The Ford government will appoint the panel's members sometime this year — and the municipalities will foot the bill, according to the legislation.
It's unclear what qualifications board members will need to have, if any, but MMAH staff said they'll have financial, labour and government expertise.
Clark said the complexity of the job means the board members won't be simple patronage appointments.
The government wants to hear the transition board's recommendations by the summer or fall of next year. It plans to introduce a second bill to address any issues that come up in that time.
The Ford government also recently appointed auditors for Peel Region and the three municipalities, as well as Toronto and Newmarket.
That's a separate process that has to do with the PCs' recent housing bill and determining how a provincially mandated cut to development will affect their finances, but the audits will be used to inform the dissolution process, MMAH staff said in a technical briefing.
Clark said he doesn't believe the expanded scope of the audits will slow them down.
The split will kick off a potentially messy dispute between two powerful GTA cities.
Mississauga Mayor Bonnie Crombie is all for the split, saying last week that her city pays over 70 per cent of Peel Region's costs, "plus transferring up to $84 million a year to Brampton."
Brampton Mayor Patrick Brown has promised to sue Mississauga if it doesn't give his city $1–2 billion in restitution, noting that Brampton paid for a significant chunk of Peel's water treatment facilities and the Peel Regional Police HQ in Mississauga.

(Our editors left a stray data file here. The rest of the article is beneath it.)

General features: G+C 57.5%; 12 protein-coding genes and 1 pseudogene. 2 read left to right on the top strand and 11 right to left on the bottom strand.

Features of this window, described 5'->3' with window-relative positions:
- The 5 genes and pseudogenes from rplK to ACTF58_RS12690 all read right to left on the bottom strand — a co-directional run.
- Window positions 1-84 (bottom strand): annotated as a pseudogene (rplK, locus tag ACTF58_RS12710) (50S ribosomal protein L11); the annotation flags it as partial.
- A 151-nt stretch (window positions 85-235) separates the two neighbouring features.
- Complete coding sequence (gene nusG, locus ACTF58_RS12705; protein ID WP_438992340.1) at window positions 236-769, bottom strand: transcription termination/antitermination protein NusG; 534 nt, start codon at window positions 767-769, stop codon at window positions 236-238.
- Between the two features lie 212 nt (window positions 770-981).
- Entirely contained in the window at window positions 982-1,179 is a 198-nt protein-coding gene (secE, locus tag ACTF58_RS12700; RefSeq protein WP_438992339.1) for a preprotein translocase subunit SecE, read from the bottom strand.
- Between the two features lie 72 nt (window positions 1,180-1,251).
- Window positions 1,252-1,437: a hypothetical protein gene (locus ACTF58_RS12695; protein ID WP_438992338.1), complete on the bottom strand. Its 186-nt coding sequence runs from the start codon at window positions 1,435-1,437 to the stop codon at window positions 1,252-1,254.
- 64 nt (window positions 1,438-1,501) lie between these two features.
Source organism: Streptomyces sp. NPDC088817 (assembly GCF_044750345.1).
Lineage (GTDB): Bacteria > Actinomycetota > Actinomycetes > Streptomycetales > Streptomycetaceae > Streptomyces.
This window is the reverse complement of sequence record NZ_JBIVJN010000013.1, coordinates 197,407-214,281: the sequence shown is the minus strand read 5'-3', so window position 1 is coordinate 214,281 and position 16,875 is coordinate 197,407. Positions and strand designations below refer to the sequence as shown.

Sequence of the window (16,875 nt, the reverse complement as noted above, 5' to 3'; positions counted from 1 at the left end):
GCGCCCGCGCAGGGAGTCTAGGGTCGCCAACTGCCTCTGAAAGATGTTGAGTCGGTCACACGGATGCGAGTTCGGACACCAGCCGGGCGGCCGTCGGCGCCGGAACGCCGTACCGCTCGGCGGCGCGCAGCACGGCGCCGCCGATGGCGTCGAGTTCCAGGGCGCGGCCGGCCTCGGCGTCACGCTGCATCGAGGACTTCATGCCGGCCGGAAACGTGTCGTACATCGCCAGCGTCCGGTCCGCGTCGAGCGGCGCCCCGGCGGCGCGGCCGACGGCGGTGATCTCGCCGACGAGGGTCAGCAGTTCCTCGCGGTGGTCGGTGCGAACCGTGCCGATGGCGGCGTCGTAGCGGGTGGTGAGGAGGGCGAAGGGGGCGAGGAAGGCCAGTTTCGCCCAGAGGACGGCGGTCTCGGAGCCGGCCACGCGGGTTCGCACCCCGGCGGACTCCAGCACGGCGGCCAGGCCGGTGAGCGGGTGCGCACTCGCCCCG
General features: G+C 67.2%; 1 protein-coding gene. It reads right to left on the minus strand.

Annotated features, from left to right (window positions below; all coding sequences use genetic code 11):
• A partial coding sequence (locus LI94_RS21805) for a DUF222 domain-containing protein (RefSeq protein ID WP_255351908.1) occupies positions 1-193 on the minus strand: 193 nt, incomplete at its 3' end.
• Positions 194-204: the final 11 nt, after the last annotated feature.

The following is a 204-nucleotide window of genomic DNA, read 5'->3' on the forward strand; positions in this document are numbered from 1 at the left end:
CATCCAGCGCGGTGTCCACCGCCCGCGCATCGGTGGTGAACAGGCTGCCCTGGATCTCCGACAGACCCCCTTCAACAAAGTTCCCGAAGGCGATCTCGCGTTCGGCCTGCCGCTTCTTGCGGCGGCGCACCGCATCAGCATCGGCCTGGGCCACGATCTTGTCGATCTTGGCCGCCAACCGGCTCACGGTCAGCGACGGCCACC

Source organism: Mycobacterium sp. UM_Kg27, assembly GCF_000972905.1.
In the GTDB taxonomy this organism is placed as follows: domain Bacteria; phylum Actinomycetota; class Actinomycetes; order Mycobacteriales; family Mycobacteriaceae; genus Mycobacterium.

"I'm grateful the premier says — and said very unequivocally — that we'll be made whole," he said, standing beside Crombie and Clark on Thursday. "And I appreciate his reassurance to us because it would be catastrophic for property taxes if that wasn't the case."
Crombie said she's "only asked for fairness and equity in this process."
"But certainly, I'm delighted that the minister will be making us all whole," she said. "Perhaps it's Mississauga that will be needed to be made whole for the contributions that we have made over the past 50 years during the growth phase of Brampton and Caledon."
Premier Doug Ford has walked a fine line recently, agreeing with Brown "100 per cent" that Brampton needs to be made whole — but appearing alongside Crombie a few days later saying he wants the "best services" for Mississaugans.
Caledon Mayor Annette Groves was also at the announcement, standing to the side while Crombie and Brown politely bickered.
"We're the child in this marriage," she said to laughter from the gathered reporters and politicos. "And children get to speak in a divorce, because at the end of the day, they children, they are affected."
Caledon didn't want this split, but she has faith that the Ford government will see things done fairly — she's managed to, she said.
"I had a great divorce," she said. "My ex-husband comes in, lets my dog out and takes my garbage out. What more can you ask for?"